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Greek and Latin Literature.
Ur-Ecclus. (Heb.), 180. Maccab. psalms. Diogenes, c. 200.
Apollonius of Rhodes, 170.
181. Prayer of Manasseh.
Carneades (phil.), 213Eupolemus (hist.)
129. Aristobulus (phil.), 170- Book of Daniel, 165. Polybius, 204-122. 150.
Greek transl. Daniel, by | Nicander, c. 160. Jason of Cyrene.
Aristarchus, fl. 156 Sibyllines, bk. iii. (97- "Esther,” 150-130.
(gramm.). 817), 140 c.
Psalter complete, 141. Moschus, 154 c. Book of Judith, 130-105.
Hipparchus (astron.), Enoch (cpp. 83-90).
160-145 f. Wisd. Seirach (Greek), Philo (epic poet) ? Panaetius (phil.), 150130 c.
120 fl. Cleodemus (Malchus).
Apollodorus of Athens : Greek additions to Theodotus (poet)?
Xpoviná Daniel, before 90.
Porcius Cato, 234-149.
mio," "Eunuchus," 102. L. Titinnius (com.). M. Brutus, “De jure
civili." Sempronius Asellio (hist.).
M. Pacuvius, -129.
III. Esdras, 170-100. Ezekiel (dram.)?
(Ilopi 'Ioudaia). Chronicles of Hyrcanus. Enoch (cpp. 91-104), be
tween 134 and 95 B.C.
63). Enoch (Similitudes, cpp. Schimeon ben Schetac
37-70), 95-65. II. Maccab. (between Activity of Scribes.
150 and 50) ?
Apollonius Molon, c. 120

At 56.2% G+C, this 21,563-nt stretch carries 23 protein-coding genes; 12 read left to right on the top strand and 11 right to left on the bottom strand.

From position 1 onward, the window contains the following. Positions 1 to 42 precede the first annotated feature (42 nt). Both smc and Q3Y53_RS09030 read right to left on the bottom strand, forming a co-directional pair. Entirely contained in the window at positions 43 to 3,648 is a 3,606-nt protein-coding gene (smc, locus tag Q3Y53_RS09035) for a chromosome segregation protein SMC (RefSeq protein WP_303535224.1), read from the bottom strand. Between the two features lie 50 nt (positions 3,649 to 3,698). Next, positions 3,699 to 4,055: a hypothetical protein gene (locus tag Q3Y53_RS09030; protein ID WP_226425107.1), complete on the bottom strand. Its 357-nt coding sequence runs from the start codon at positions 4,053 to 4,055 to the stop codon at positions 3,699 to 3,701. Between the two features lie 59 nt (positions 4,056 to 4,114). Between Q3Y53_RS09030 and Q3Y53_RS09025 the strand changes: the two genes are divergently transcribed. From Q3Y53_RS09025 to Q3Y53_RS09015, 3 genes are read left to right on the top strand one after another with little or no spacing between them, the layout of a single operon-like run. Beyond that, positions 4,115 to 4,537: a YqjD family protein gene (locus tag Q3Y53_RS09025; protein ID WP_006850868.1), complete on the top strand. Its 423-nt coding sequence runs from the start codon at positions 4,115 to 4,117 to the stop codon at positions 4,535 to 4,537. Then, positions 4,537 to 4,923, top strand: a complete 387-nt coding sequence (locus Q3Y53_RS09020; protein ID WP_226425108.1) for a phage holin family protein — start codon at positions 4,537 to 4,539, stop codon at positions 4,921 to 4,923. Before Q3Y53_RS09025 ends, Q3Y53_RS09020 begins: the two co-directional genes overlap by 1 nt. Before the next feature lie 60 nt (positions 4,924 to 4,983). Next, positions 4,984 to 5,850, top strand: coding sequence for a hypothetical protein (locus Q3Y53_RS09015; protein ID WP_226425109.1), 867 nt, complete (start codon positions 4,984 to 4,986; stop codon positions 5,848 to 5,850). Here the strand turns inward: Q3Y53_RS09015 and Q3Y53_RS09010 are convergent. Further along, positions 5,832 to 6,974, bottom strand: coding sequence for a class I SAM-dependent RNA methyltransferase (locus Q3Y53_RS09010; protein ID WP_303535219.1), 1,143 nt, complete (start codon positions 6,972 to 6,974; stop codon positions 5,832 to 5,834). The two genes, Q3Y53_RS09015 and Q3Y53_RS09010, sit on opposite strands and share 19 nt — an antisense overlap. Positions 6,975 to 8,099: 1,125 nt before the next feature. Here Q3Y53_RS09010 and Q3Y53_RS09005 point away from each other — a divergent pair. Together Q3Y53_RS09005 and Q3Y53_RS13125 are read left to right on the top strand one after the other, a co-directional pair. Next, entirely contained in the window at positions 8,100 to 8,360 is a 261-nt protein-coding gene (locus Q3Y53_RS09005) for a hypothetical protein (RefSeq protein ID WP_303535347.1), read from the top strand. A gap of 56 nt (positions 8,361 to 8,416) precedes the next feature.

κατα 'Ιουδαίων. Agatharcides (geog.). L. Afranius(comed.), c. 94. Clitomachus.
Accius (traged.), -94. Theodosius (math.). Sextus Turpilius (comed.). Antipater of Sidon (epigr.). Q. Mucius Scaevola
50 fi. (“History ").
Rome, fi. 81.
(hist.), 100-78 f1.
Lucretius, 99-55, “De
rerum nat.," publ. Meleager (eleg.), 70 c. Catullus, 87-54. Lysimachus (anti-Semite). Nigidius Figulus (phil.).
Greek additions to Esther?
80-40 (slepi 'lovodía).
Tobit, before 25.
King Herod ?
Pseudo-Phocylides ?? Artemidorus (geogr.). Quintus Cicero.
T. Pomponius Atticus,
M. Junius Brutus.
Sosigenes (phil.), c. 46. Dellius (hist.). P. Syrus.
L. Varius Rufus, 74-14.
Vergil, 73-19 (“Aeneid,"
29-19). Conon (mythographus). C. Asinius Pollio, 76Shammai.
4 A.D. Nicolaus Damascenus Tibullus, -19. (hist.), 64 -.
Propertius. “ Pirke Aboth," 70 B.C. Diodorus Siculus (hist.). Horace, -8 (“Odes," i.170 A.D.
iii., 23 B.C.). Hypsikrates (hist.). Aem. Macer. Dionysius Halicarn., Vitruvius Pollio (archi
“Roman Archaeo Livy, 59 B.C.-17 A.D. logy," 8 B.C.
Messala, 64 B.C.-9 A.D.
(rhet.), B.C. 6-A.D, 2 f1. Trogus Pompeius.
Ovid, "Art of Love,” 2-1 Dionysius Periegetes. B.c.; banishment, 9 A.D. Strabo, 54 B.C.-24 A.D. “Monumentum Ancy(hist. geogr.).
ranum." Ptolemy of Ascalon,
Manilius, "Astronomica." “Life of Herod "? Apollonius Sophista, c. 20. L. Fenestella (hist.).
Antonius Musa (med.).
Philo born, c. 20.
Enoch (Slavonic), 1-50.
TABLE II.—30–100 A.D.
The struggle between the Christian principle and Jewish tradition was bound to arise. The new seed sown in that ancient soil could not germinate without rising in it and in places breaking up the rich hard crust. In the books of the NT that have preserved to us the picture of that first and powerful germination, side by side with the principle to which the future belongs, we necessarily find old things that are on the way to death.Sabatier.